Reprinted with permission from California Association of Community Managers, Inc. (CACM) Law Journal (Copyright, 2008, CACM). For additional information on CACM visit http://www.cacm.org.
Understandably, few community associations have escaped the impact of the troubled mortgage market. Subprime interest rates are up and home sales are in decline. With more homeowners’ income being used to pay increasing mortgage payments, the risk of assessment delinquencies increase. Further, associations must contend with inflation, and increases in the cost of utilities and vendor service contracts. Budgeting for bad debt in your communities’ operating budgets is today’s reality.
Raising assessments on the paying owners to cover the budget increases and delinquencies may drive others into delinquency. For an association contemplating a long term maintenance project, an unanticipated repair, or the need to address an item of deferred maintenance, a special assessment may not be a viable option; the most viable option may be a long term loan.
In recent years, loans to community associations have become a widely available and accepted option for associations seeking to complete a significant improvement project but without adequate reserves to fund it. Often the community is aged and suffers from deferred maintenance. A loan provides a means to address the repair items in the short term and pay for it over time, leading to a relatively quick improvement in appearance and property values. Loans allow for the completion of needed repairs without the financial impact of a substantial special assessment. Today, there are more lenders available to community associations than ever before giving associations the ability to “shop” competitively for the best loan for their community.
Traditionally, association loans have been relatively easy to qualify for, do not require the owners to pledge their homes as security for the loan and, allow the associations to repay the loan over an extended period of time (often 5 to 7 years) with a special assessment. Often, owners are provided the option of making a comparatively low monthly special assessment payment for the life of the loan or, paying the owner’s portion in one lump sum.
Major factors community association lenders look to in making their decision to approve association loans is as follows:
Likely, the most significant obstacle is the association’s delinquency history. The percentage of owners who are delinquent and the age of the delinquencies reflect the association’s ability to repay the loan. If delinquencies carry forward for several months without significant collection efforts, banks contend this as an increased risk of default by the associations, particularly in economic times where budget line items for bad debt are on the rise. The lender wants to see a reasonable number of delinquencies relative to separate interests, and track record of collection.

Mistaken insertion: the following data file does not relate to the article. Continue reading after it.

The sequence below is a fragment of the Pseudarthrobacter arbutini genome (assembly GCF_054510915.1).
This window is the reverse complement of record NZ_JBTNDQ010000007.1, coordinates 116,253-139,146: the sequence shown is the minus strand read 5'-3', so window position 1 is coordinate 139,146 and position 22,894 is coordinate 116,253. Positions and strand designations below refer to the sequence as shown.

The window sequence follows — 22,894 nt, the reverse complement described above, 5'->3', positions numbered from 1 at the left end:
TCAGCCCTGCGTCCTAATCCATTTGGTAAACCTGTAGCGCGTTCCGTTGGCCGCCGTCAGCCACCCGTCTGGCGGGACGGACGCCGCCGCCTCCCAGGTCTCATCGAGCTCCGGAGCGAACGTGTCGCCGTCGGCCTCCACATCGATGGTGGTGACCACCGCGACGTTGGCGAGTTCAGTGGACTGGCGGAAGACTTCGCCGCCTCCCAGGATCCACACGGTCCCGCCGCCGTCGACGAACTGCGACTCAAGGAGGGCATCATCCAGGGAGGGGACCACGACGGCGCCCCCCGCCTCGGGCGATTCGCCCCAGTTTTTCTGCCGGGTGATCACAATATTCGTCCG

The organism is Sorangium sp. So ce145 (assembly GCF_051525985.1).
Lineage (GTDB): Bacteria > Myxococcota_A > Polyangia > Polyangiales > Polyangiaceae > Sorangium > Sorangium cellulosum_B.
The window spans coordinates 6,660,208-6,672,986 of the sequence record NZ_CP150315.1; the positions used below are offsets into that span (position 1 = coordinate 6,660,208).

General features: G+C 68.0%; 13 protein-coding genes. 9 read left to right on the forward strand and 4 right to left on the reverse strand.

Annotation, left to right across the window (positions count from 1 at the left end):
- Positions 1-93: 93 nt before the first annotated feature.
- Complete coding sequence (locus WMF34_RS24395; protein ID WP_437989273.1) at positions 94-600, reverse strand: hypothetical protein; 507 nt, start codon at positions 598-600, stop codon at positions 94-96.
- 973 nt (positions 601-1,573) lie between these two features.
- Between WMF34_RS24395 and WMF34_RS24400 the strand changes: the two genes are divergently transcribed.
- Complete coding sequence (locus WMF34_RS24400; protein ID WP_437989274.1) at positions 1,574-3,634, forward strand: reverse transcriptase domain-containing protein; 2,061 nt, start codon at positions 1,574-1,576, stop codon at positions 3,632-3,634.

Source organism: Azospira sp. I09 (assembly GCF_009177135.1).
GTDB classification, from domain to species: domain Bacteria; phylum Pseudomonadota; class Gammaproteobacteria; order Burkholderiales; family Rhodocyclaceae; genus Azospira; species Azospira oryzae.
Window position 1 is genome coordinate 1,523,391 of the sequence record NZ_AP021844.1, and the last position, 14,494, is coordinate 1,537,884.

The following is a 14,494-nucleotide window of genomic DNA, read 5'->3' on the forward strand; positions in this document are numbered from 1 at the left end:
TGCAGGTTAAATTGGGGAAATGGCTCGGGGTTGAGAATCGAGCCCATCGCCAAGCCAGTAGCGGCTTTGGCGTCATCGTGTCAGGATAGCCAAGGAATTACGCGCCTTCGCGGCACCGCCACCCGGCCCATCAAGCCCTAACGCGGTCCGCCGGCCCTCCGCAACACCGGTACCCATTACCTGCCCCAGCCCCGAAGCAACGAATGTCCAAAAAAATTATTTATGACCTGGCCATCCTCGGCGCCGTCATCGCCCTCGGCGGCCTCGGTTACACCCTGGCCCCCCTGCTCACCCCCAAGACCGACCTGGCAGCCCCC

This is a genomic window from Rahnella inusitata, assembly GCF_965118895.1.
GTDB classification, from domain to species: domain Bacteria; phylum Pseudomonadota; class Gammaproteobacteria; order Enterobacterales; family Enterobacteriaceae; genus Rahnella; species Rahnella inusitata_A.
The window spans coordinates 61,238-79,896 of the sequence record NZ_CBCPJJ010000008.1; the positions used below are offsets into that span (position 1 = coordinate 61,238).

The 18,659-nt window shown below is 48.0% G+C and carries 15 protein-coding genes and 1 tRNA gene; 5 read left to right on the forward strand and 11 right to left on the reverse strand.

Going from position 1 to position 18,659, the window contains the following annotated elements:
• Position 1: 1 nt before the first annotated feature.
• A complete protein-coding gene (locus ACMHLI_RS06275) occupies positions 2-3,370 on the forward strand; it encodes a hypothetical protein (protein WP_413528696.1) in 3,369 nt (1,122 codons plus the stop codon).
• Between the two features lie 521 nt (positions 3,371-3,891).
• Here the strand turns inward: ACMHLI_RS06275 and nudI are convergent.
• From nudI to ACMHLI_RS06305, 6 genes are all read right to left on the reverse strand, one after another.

Currently, lenders are considering the comparative market value of assessments; declining to extend a loan to an association whose assessments are seen as too high relative to the market for similar communities as a disproportionately high assessment rate negatively impacts market value.
Size of Community
The size of the community is viewed in tandem with delinquency history. Some lenders won’t loan to a community of less than 20 owners. A smaller community is viewed as less able to absorb an increase in assessment delinquencies. To obtain a loan, smaller communities must have a cleaner financial history.
This factor is not as critical as previously thought, so long as your delinquency rate is within tolerable limits. Tenant occupancy rates as high as 30% do not appear to be an impediment to loan approval.
As expected, the lender will look to whether the association is meeting its reserve funding requirements pursuant to a current reserve study. If the association’s reserves are not funded the lender should be satisfied if the association has in place a reserve funding plan.
Before embarking on the loan application process, look to the association’s CC&Rs to determine whether an association can meet the approval requirements. The security for a loan is the association’s pledge or assignment to the lender of the association’s assessment rights. Many association’s CC&Rs require not only homeowner approval but also approval of a percentage of the owner’s mortgage holders in order to assign assessment rights to the lender. Determine in advance what the association’s CC&Rs require, and whether the association has the wherewithal to see it through till the end.
In all, an association loan may allow associations the ability to weather this financial storm without putting insurmountable pressure on the owners, while preserving the value of the community by meeting repair and maintenance obligations.